No matter how hard I tried, I could never recreate the vivid, vivacious flavors of Thai curries at home. It wasn't until I was invited to a cooking class at the Thai Embassy in Los Angeles that I learned two of the secrets: "cracking" the coconut cream that accumulates at the top of the can of full-fat coconut milk (cooking out all the moisture so that the oil separates from the solids); and "blooming" the curry paste in the cracked coconut cream so that all those sleepy flavors of chiles and floral aromatics come back to life. With just these two techniques, my curries have gone from ho-hum to high-octane!
Add 1 cup water to an electric pressure cooker and add the rack. Put the kabocha squash on the rack and follow the manufacturer's guide for locking the lid. Set to pressure cook on high for 3 minutes. Follow the guide again for releasing pressure, then carefully remove the lid. Remove the squash from the pressure cooker and set aside until ready to use.
Heat a large skillet over medium-high heat and add the oil. Once the oil is hot, add the mushrooms and saute until lightly browned, about 10 minutes. Remove from the skillet and set aside until ready to use.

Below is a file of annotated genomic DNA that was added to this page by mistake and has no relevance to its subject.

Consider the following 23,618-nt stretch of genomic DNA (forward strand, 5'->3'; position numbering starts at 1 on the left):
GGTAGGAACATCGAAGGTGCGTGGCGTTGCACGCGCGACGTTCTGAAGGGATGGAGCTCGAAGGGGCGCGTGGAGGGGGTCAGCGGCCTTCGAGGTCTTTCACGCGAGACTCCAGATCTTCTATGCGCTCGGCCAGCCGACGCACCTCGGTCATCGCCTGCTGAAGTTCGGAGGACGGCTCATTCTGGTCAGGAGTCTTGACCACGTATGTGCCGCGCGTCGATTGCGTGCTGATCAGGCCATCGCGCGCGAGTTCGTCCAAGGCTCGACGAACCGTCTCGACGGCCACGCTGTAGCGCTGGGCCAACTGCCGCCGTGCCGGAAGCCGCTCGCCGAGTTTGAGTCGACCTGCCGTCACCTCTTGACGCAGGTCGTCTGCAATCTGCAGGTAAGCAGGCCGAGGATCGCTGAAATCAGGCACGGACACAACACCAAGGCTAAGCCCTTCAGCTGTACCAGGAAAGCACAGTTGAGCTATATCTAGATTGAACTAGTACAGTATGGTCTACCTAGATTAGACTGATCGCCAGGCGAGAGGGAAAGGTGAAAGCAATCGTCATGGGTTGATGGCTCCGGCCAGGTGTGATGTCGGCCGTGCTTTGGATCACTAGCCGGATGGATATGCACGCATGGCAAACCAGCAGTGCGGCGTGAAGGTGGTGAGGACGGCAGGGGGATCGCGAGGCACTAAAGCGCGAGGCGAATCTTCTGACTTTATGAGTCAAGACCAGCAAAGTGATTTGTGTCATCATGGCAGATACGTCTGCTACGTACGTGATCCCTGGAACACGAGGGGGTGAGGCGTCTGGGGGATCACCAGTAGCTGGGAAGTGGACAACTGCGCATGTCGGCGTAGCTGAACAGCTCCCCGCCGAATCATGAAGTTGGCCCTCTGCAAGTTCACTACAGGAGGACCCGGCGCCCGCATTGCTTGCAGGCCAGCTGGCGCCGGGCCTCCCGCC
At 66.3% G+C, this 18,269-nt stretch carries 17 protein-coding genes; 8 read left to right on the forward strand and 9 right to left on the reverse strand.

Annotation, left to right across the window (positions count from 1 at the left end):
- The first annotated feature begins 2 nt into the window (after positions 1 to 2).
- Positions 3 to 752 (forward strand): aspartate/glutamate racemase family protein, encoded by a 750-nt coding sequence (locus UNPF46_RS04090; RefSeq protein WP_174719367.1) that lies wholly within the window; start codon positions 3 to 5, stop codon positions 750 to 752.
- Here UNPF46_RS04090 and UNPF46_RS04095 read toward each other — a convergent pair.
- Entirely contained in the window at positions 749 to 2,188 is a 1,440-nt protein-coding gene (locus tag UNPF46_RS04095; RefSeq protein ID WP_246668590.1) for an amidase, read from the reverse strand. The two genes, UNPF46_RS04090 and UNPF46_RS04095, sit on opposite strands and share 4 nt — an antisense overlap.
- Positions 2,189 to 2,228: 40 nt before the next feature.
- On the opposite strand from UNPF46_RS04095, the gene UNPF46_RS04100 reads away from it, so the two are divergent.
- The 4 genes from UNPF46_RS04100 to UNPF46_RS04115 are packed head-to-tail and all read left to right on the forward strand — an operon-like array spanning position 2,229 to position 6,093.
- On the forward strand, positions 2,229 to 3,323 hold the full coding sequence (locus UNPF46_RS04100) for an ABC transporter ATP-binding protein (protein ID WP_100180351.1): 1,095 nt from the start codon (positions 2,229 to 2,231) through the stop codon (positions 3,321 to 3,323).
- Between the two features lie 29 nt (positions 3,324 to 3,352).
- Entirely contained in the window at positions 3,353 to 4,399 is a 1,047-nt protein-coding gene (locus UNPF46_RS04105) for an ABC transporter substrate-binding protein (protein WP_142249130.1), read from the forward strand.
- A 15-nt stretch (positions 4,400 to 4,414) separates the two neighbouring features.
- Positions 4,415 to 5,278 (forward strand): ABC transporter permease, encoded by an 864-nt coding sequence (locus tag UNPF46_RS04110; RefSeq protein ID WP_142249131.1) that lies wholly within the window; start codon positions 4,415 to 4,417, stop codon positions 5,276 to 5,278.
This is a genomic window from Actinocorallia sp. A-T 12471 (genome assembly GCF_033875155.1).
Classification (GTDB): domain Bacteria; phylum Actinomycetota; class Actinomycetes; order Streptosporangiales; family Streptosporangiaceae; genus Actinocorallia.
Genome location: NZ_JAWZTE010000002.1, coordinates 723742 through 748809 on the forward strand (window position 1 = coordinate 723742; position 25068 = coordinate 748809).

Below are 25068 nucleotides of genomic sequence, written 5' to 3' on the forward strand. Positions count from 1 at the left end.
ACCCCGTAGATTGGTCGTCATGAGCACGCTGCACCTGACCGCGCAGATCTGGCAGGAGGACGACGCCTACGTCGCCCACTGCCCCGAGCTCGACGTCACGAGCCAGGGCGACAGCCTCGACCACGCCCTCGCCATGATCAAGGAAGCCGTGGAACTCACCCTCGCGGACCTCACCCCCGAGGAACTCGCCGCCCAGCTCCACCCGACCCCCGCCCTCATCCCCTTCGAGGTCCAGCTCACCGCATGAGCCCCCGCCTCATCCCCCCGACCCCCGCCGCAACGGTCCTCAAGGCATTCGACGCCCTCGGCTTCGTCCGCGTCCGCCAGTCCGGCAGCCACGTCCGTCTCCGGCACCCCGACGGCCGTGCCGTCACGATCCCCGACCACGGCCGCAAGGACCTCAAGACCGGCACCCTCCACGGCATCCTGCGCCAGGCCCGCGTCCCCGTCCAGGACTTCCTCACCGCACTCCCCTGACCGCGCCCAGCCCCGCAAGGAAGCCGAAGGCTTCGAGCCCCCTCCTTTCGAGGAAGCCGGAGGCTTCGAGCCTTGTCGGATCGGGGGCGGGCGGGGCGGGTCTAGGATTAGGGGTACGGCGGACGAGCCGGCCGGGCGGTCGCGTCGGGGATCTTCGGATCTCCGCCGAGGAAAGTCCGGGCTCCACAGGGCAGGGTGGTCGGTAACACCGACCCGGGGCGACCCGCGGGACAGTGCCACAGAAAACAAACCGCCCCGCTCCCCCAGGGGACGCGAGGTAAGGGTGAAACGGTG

Set the same large skillet over medium-low heat. Carefully scoop the coconut cream (the thick, almost solid white stuff) out of the can of coconut milk into the skillet. Set aside the remaining liquid in the can. Cook the coconut cream until it resembles yogurt and is sizzling around the edges, about 5 minutes. Add the curry paste, ginger and garlic. Turn the heat up to medium. Saute until the paste has deepened in color and the oil starts to separate from the paste, 3 to 5 minutes.
Pour in the chicken broth, sugar, remaining canned coconut liquid and 1 teaspoon fish sauce. Taste; add more fish sauce if it's not salty enough. Stir well and bring to a boil. Add the squash, mushrooms and green beans. Stir well and turn the heat to low. Simmer until the green beans are cooked through, about 15 minutes.
Finish with the lime zest, a squeeze of the lime wedge and the basil. Serve over rice.